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To Sia, From an Autistic Adult Who Is Tired of Being Infantilized

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Dear Sia,

I will admit, when I first saw the trailer for your new movie “Music,” I was taken aback. I thought you just must have not known any better. Surely you had good intentions, right? But those hopes were quickly dashed. The trailer showed a neurotypical actress playing a non-speaking autistic girl, trying to mimic stereotypical stims and movements in a spectacle that was tough to watch. Many autistic people like myself thought you just needed some guidance, maybe some kind criticism to show you that these representations can be inaccurate and even harmful, but you didn’t listen.

It started as genuine questions, people asking for clarification, but it was soon made clear you did not care to learn about us or to listen. You refer to us as “special ability kids” — can you not see how this infantilizes us? We are not children — autism impacts us for our whole lives and so many of us are adults. We are capable of acting and working in the media. We can get married and have kids of our own, so why do you insist on treating us like we are misguided children? We are often treated this way, and trust me, it hurts. It hurts to work hard to have a degree and your own rented home only to experience people like you treating us like we are children.

To those who aren’t familiar with autism, “special abilities” might seem like a kind phrase. It isn’t. We don’t have superpowers. We aren’t Spiderman or Superman, we are autistic. Yes, being autistic brings some wonderful variety to life, and can bring with it some wonderful skills and strengths, but to suggest that’s all it is would be wrong. Is it a special ability that some of us cannot speak? Is it a superpower that I can’t tell people’s facial expressions, which causes so many daily issues? What about sensory overload? I don’t think it’s a special ability that bright flashing lights can cause a meltdown, or that touching velvet makes me want to vomit. I am not ashamed of my autism and wouldn’t change any of my autistic brothers and sisters for the world, but disability isn’t a special ability. We are just people, and autism isn’t a dirty word that needs to be censored.

On Twitter, many autistic people have tried to discuss this with you, only to have our responses met with, “Fuckity fuck,” “Maybe you’re just a bad actor,” “Bullshit” and “Fake news.” You refused to listen to our cries for understanding. Hundreds of us flocked to calmly explain why this would hurt us, many of us sharing some truly harrowing experiences to back it up. All were met with hate. Most of us were labeled haters and “cruel and judgmental” for simply speaking our truth. I understand it’s difficult to take criticism on a project you care deeply about, and it might be confusing and scary to be met with such passionate responses, but that does not excuse your actions.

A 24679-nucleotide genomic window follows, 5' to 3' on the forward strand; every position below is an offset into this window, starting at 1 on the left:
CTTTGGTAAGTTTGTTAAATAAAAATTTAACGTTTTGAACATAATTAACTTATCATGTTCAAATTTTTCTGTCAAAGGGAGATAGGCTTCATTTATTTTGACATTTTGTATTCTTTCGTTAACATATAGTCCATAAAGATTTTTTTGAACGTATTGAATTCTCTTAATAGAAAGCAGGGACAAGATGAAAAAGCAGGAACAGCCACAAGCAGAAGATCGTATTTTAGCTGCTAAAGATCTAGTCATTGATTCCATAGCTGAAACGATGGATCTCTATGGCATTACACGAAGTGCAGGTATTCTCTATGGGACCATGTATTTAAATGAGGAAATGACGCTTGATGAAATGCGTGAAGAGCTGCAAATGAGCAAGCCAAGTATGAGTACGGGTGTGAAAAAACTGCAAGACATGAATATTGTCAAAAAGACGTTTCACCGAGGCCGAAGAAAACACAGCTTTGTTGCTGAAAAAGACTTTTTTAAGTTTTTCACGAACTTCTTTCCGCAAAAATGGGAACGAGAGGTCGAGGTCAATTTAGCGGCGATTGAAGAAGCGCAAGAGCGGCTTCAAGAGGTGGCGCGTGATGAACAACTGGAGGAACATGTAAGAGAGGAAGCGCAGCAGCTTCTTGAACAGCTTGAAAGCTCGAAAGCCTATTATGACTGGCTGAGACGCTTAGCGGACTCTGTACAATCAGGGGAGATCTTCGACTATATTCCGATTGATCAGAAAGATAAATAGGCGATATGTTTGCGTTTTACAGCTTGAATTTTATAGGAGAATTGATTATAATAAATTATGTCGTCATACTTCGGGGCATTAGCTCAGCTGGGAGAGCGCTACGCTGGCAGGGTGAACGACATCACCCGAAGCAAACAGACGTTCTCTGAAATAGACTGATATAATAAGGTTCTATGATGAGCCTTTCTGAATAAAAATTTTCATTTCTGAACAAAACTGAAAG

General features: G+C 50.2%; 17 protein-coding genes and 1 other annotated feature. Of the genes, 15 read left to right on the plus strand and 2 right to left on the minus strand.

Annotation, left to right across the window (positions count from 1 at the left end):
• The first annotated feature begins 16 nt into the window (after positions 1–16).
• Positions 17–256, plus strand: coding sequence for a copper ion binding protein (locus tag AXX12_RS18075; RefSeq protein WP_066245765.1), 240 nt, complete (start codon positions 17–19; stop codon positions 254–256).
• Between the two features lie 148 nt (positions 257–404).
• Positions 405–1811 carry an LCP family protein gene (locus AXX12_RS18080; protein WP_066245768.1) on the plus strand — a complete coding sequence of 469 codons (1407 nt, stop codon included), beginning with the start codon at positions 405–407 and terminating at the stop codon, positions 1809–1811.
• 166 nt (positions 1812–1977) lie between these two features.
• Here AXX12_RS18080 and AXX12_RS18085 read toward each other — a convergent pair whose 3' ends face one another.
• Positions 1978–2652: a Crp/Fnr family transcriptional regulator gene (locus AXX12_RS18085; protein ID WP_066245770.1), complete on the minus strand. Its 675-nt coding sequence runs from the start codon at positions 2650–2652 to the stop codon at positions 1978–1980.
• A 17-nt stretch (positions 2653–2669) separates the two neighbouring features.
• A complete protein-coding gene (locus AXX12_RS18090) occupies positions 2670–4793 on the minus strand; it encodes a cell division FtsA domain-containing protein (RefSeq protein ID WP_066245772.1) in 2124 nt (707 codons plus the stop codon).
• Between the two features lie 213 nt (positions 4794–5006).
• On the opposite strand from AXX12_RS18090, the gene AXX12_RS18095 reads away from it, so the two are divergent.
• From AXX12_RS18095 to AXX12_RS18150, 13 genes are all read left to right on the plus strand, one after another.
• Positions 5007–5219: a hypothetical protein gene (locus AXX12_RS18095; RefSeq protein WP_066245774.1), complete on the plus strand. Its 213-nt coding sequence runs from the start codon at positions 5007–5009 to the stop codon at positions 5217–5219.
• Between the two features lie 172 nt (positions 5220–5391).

Beyond responding with hate yourself, you have liked and thanked tweets that call us awful things, calling us whores and plenty of ableist slurs I would not dare to repeat. We as a community have been met with the very hate and misunderstanding we feared would come as a result of this film. All you have done is made our fears a reality. All of our concerns and cries to be understood and listened to, warning you of the dangers, were ignored. And now what we tried to warn you about is a reality.

I still believe you went into this with a kind heart, but even the best of intentions can lead to ruin. Trust me, no one knows that better than many of us. But if you truly cared about autistic representation, if you cared at all about those of us who will be hurt by this film and your tweets, you would accept that you made some mistakes. You would come clean and admit you did wrong and then reacted out of fear and denial. You would admit to the lies and nasty things you have said, and vow to do better. If you care about us, you will help undo the hurt you have caused us.

I have been your fan since I was a scared autistic girl, stimming to “Chandelier” on my way to school. I was swaying to “Cheap Thrills” while revising for my degree, fidgeting to “The Greatest” while I had to wait for surgery, and taking deep breaths to “Elastic Heart” as I waited for therapy. I don’t believe any of your autistic critics are speaking out of hate. We don’t want to hurt you. We want you to listen and do better.

Image via YouTube.

Originally published: December 6, 2020
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